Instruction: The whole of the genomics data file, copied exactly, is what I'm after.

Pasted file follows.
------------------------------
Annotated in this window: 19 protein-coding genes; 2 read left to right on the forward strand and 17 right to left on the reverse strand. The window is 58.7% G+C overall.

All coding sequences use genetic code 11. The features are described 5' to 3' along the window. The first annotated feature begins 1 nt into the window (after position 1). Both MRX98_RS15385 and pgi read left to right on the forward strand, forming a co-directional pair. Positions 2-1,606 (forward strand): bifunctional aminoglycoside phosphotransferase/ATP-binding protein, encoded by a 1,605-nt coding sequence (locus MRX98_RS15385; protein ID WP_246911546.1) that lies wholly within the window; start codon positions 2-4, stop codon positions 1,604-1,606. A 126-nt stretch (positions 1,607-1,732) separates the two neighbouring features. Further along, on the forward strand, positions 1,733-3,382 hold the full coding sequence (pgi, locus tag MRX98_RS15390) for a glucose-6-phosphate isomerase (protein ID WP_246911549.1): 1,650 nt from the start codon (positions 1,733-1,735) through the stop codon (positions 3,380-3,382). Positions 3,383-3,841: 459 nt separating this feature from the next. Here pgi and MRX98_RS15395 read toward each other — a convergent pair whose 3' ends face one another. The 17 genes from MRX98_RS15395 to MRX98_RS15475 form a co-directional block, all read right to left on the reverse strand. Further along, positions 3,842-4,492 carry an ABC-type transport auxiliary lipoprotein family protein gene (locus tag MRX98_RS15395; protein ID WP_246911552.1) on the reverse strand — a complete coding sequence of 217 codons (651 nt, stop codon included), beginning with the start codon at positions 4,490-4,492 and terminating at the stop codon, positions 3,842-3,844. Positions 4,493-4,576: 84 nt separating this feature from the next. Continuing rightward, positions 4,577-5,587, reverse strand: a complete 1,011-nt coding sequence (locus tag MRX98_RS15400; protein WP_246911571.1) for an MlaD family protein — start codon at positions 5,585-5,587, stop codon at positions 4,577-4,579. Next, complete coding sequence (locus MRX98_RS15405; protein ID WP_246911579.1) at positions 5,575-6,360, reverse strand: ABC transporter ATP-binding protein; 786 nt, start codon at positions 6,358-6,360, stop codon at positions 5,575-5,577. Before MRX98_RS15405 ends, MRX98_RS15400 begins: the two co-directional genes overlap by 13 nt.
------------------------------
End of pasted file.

Annotated in this window: 19 protein-coding genes; 2 read left to right on the forward strand and 17 right to left on the reverse strand. The window is 58.7% G+C overall.

All coding sequences use genetic code 11. The features are described 5' to 3' along the window. The first annotated feature begins 1 nt into the window (after position 1). Both MRX98_RS15385 and pgi read left to right on the forward strand, forming a co-directional pair. Positions 2-1,606 (forward strand): bifunctional aminoglycoside phosphotransferase/ATP-binding protein, encoded by a 1,605-nt coding sequence (locus MRX98_RS15385; protein ID WP_246911546.1) that lies wholly within the window; start codon positions 2-4, stop codon positions 1,604-1,606. A 126-nt stretch (positions 1,607-1,732) separates the two neighbouring features. Further along, on the forward strand, positions 1,733-3,382 hold the full coding sequence (pgi, locus tag MRX98_RS15390) for a glucose-6-phosphate isomerase (protein ID WP_246911549.1): 1,650 nt from the start codon (positions 1,733-1,735) through the stop codon (positions 3,380-3,382). Positions 3,383-3,841: 459 nt separating this feature from the next. Here pgi and MRX98_RS15395 read toward each other — a convergent pair whose 3' ends face one another. The 17 genes from MRX98_RS15395 to MRX98_RS15475 form a co-directional block, all read right to left on the reverse strand. Further along, positions 3,842-4,492 carry an ABC-type transport auxiliary lipoprotein family protein gene (locus tag MRX98_RS15395; protein ID WP_246911552.1) on the reverse strand — a complete coding sequence of 217 codons (651 nt, stop codon included), beginning with the start codon at positions 4,490-4,492 and terminating at the stop codon, positions 3,842-3,844. Positions 4,493-4,576: 84 nt separating this feature from the next. Continuing rightward, positions 4,577-5,587, reverse strand: a complete 1,011-nt coding sequence (locus tag MRX98_RS15400; protein WP_246911571.1) for an MlaD family protein — start codon at positions 5,585-5,587, stop codon at positions 4,577-4,579. Next, complete coding sequence (locus MRX98_RS15405; protein ID WP_246911579.1) at positions 5,575-6,360, reverse strand: ABC transporter ATP-binding protein; 786 nt, start codon at positions 6,358-6,360, stop codon at positions 5,575-5,577. Before MRX98_RS15405 ends, MRX98_RS15400 begins: the two co-directional genes overlap by 13 nt.